Today’s marine air conditioning equipment is easy to install, reasonably energy efficient, quiet and fairly priced. The energy efficiency of today’s equipment will allow a one-ton (12,000 BTU/hour) cooling capacity unit (8.7-amp cooling current draw) to be powered from a 15-amp AC shore power line or from the boat’s genset. (It’s also possible to power the AC unit from an inverter supported by a suitable battery bank.)
While the operating power demand of the AC unit is relatively modest, it becomes a power hog on start-up. For example, an AC unit can demand a momentary starting or in-rush current as high as 59 amps for the 12,000 BTU unit, six times the steady-state running current. Depending on the quality of the boat’s AC power system (proper voltage, steady-state current capability and impedance) the start-up surge demand can delay or prevent the air conditioner from starting or restarting as it cycles on and off to maintain the desired temperature.
The AC unit’s high in-rush current demand is an inherent characteristic of the induction motor that powers the refrigeration compressor. This challenge to the power supply system, also present in a wide variety of other induction motor applications, is generally met with the use of a current-limiting, soft-start circuit. The typical marine air conditioning unit’s soft-start circuit may, however, not be sufficiently effective. It may be unable to assure consistent starting.
The problem is often most apparent on a hot night, when AC power is being supplied from a heavily-loaded, often marginal-voltage shore power system. Under the best of circumstance, the AC unit may have to make repeated start attempts. Under less-favorable conditions the sustained high in-rush current will trip a circuit breaker — on the boat’s electrical panel if you are lucky, or, if it’s the middle of the night, on the dock’s shore power pedestal.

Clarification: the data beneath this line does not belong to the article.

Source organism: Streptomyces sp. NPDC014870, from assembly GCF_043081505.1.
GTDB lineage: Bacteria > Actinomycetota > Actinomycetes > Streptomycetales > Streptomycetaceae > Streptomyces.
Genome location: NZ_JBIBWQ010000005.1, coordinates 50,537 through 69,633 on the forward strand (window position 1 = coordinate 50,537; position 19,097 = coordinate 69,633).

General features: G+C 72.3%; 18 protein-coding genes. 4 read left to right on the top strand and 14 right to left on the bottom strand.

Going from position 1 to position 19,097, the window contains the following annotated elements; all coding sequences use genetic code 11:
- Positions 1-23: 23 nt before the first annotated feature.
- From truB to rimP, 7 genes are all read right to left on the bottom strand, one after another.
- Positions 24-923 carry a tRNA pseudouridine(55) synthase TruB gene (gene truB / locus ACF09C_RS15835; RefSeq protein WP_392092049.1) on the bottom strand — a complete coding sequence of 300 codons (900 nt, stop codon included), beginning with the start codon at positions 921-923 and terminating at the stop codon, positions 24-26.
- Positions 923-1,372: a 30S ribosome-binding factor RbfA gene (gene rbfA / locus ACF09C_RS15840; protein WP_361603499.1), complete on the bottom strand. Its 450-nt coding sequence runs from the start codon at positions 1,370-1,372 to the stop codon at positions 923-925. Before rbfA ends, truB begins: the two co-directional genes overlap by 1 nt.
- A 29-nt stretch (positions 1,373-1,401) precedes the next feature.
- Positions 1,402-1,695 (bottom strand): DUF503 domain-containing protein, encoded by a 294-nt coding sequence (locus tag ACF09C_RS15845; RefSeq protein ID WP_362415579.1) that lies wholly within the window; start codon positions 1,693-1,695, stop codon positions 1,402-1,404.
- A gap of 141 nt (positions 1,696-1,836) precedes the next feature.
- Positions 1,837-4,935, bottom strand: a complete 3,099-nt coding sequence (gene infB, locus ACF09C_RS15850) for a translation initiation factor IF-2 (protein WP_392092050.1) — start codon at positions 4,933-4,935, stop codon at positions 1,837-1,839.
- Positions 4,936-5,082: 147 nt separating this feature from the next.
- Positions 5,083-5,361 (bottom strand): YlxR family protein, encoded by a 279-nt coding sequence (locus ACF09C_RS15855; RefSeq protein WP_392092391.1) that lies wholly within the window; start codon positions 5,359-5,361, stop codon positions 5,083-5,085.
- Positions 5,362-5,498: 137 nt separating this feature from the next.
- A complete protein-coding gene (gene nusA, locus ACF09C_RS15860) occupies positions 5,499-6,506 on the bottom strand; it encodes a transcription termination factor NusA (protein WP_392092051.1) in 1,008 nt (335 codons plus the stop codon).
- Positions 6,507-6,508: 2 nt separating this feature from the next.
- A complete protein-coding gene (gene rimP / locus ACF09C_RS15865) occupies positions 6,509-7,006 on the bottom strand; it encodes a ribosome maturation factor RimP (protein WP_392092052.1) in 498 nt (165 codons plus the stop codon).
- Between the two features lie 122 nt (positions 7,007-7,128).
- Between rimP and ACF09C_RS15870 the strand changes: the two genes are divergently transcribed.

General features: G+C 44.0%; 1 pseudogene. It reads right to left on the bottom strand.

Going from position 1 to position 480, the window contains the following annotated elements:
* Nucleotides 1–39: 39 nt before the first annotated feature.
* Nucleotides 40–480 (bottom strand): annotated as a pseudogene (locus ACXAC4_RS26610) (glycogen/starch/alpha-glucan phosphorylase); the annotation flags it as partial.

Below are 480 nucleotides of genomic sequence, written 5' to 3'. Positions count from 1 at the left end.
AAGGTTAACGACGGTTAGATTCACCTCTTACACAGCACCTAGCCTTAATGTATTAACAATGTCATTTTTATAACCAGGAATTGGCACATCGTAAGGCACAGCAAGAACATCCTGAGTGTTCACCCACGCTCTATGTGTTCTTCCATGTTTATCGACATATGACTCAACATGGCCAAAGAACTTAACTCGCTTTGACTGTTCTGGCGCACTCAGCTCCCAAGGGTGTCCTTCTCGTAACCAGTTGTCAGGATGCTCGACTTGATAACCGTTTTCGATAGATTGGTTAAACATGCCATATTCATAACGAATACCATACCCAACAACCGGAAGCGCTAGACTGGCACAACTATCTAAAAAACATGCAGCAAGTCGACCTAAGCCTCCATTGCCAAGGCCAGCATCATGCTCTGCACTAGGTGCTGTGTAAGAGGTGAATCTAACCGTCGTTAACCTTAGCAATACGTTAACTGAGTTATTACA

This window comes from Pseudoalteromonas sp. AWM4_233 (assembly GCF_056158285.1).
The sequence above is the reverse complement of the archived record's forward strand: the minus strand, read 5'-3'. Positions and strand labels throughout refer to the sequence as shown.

Reducing in-rush current
The new SmartStart module from Dometic (Cruisair and MarineAir) uses a microprocessor and custom software to precisely manage each air conditioner starting cycle. The device can reduce the in-rush current by up to 65 percent, limiting the current demand of the one-ton AC unit to about 20 to 22 amps. The SmartStart product will also protect the AC unit by preventing it from operating if the AC line voltage decreases to the point where the compressor motor may become overloaded. The unit’s software “learns” the characteristics of the compressor motor, using the data it collects from successive start cycles to optimize starting performance.
The SmartStart achieves its in-rush current reduction performance by monitoring and precisely controlling the amplitude and waveform of the AC current applied to the air conditioner’s compressor motor, feeding it just enough energy to initiate rotation and subsequent acceleration. The reduction in in-rush current achieved lessens the strain on the AC power supply and at the same time reduces the mechanical stress on the motor and compressor.
Housed in a sealed 5 inch x 3 inch x 2 inch, 15-ounce plastic enclosure, the four-wire SmartStart is easy to retrofit to virtually any marine air conditioning unit.
Contributing editor Chuck Husick is based in Tierra Verde, Fla.